y A speed-sensitive centrifugal switch is also connected in series with the auxiliary winding. When the motor reaches 75% of its synchronous speed, the switch opens and the auxiliary winding is no longer energized.

Athens Tech Electrical Department 2010

Athens Tech Electrical Department 2010

y The main winding of a single phase motor is made of large wire and a large number of turns. This causes the main winding (stator) current to lag the source voltage.

Athens Tech Electrical Department 2010

Principle of Operation
y The rotor flux increases with the motor speed and is nearly equal to the stator flux when the speed is nearly synchronous speed. The combination of the two fluxes produces a revolving field that rotates at synchronous speed.

Athens Tech Electrical Department 2010

y The auxiliary winding of a resistance split phase motor- most commonly split phase motor- is a small wire and a small number of turns. This causes the auxiliary winding current to be in phase with the source voltage.

Athens Tech Electrical Department 2010

y Thus the main winding current lags the auxiliary winding current by 25° and the phase shift between the two generates the motor s starting torque.

Athens Tech Electrical Department 2010

y The starting period should not last longer than five seconds- to prevent the auxiliary winding from melting under the starting current- six to seven times the full load current.

Athens Tech Electrical Department 2010

y The low cost makes resistance split-phase induction motors the most popular single-phase motors. They provide moderate torque for infrequent starts. They are 1/3 hp to ½ hp motors that drive fans, pumps, small tools and other residential machines.

Athens Tech Electrical Department 2010

Capacitor Start Motor
y The design of the capacitor start motor is the same as that of the split phase motor, except that the auxiliary winding has about as many turns of wire as the main winding and a capacitor and a centrifugal switch are in series with the auxiliary winding.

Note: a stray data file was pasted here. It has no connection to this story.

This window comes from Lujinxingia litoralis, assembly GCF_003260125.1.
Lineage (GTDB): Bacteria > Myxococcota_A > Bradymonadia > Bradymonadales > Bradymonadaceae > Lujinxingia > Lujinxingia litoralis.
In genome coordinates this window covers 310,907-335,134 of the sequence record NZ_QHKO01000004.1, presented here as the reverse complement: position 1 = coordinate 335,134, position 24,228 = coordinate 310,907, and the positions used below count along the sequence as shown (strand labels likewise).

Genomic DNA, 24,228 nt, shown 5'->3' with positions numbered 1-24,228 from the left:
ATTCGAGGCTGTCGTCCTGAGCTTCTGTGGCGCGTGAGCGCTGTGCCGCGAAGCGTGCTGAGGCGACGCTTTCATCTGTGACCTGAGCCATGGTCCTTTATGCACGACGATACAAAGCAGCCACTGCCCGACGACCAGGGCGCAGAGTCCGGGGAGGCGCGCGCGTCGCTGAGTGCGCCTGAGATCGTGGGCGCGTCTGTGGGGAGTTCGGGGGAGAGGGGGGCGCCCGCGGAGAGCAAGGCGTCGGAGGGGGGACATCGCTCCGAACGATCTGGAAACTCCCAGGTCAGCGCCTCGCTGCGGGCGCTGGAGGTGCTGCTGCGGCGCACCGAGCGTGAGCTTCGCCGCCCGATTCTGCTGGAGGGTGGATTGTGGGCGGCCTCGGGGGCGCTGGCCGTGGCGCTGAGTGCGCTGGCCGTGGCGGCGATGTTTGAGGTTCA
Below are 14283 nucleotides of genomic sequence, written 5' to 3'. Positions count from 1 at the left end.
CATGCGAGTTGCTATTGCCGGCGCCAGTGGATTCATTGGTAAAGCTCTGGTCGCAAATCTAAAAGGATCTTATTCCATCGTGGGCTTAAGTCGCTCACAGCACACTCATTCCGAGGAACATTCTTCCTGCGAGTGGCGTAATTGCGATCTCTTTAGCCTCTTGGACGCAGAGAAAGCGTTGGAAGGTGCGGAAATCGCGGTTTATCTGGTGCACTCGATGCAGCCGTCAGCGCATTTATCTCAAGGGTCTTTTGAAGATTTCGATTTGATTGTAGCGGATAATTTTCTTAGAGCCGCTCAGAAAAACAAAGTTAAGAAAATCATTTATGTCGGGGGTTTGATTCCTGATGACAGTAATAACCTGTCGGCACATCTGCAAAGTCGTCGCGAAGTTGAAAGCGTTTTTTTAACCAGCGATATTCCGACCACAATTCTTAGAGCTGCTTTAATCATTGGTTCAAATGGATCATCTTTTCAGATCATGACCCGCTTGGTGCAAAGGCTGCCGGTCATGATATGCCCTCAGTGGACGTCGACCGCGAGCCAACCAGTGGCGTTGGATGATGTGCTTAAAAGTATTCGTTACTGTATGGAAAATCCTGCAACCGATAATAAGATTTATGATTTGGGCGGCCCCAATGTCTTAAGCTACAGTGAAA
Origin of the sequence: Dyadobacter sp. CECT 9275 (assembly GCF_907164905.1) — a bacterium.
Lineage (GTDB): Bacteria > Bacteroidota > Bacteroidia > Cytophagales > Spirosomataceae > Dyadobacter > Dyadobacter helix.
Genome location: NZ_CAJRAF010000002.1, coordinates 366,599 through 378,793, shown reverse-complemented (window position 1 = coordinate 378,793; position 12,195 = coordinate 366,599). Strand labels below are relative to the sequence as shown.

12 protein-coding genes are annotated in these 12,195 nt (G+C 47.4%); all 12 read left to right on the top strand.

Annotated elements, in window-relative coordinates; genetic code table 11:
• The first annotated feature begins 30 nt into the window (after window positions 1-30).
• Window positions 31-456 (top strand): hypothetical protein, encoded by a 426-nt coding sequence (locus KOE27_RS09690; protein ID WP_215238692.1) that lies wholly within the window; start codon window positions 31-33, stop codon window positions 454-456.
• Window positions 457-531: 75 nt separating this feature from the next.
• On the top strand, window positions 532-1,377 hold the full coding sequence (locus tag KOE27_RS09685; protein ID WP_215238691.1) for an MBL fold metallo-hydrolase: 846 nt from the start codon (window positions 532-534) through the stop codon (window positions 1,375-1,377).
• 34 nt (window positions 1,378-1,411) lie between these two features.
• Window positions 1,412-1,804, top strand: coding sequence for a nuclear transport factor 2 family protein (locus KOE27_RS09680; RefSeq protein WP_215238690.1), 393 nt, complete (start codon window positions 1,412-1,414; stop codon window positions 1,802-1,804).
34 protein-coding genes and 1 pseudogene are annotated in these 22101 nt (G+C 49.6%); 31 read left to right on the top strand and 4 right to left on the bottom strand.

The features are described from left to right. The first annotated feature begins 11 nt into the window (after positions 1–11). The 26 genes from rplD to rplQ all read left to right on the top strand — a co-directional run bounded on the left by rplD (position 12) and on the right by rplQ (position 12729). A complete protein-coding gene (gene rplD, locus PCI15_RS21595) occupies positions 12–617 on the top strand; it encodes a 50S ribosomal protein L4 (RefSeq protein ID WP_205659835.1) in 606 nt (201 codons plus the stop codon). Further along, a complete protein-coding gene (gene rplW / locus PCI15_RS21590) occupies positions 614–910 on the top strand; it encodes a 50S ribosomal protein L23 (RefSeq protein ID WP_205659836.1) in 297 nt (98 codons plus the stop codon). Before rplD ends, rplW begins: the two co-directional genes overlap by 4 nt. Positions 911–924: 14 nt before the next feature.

Athens Tech Electrical Department 2010

Athens Tech Electrical Department 2010

Capacitor Start Motor
y The capacitor is chosen so that the current in the auxiliary winding leads the current in the main winding by 80°. The larger phase shift between the two reduces the starting current in the auxiliary winding to half that in a split phase motor with the same starting torque.

Athens Tech Electrical Department 2010

Capacitor Start Motor
y The design allows for a high starting torque with a lower starting current- four to five times the full load current. There is less heating in the auxiliary winding allowing it to be energized more often- frequent starting.

Athens Tech Electrical Department 2010

Capacitor Start Motor
y Once the centrifugal switch of the capacitor start motor opens it behaves the same as the running split phase motor, because the main windings are identical.

Athens Tech Electrical Department 2010

Capacitor Start Motor
y Capacitor-start motors are used when high starting torque is required. They are built in sizes ranging from 1/6 hp to 10 hp. Typical applications are compressors, large fans, pumps and other high inertia loads.

Athens Tech Electrical Department 2010

Capacitor Start Motor
y Electrolytic Capacitors are used in capacitor star motor.

Athens Tech Electrical Department 2010

Efficiency and Power Factor of Single Phase Induction Motors
y The efficiency of fraction horsepower single phase AC motors is typically low due to losses 1 hp or larger during starting. It improves to 80% for motor.

Athens Tech Electrical Department 2010

Vibration
y There is greater vibration in the single phase AC motor than there is in the three phase AC motor due to the pulsating power supplied to the AC motor while it produces constant power.

Athens Tech Electrical Department 2010

Vibrations
y Rubber rings at the motors end bells are used to reduce vibrations.

Athens Tech Electrical Department 2010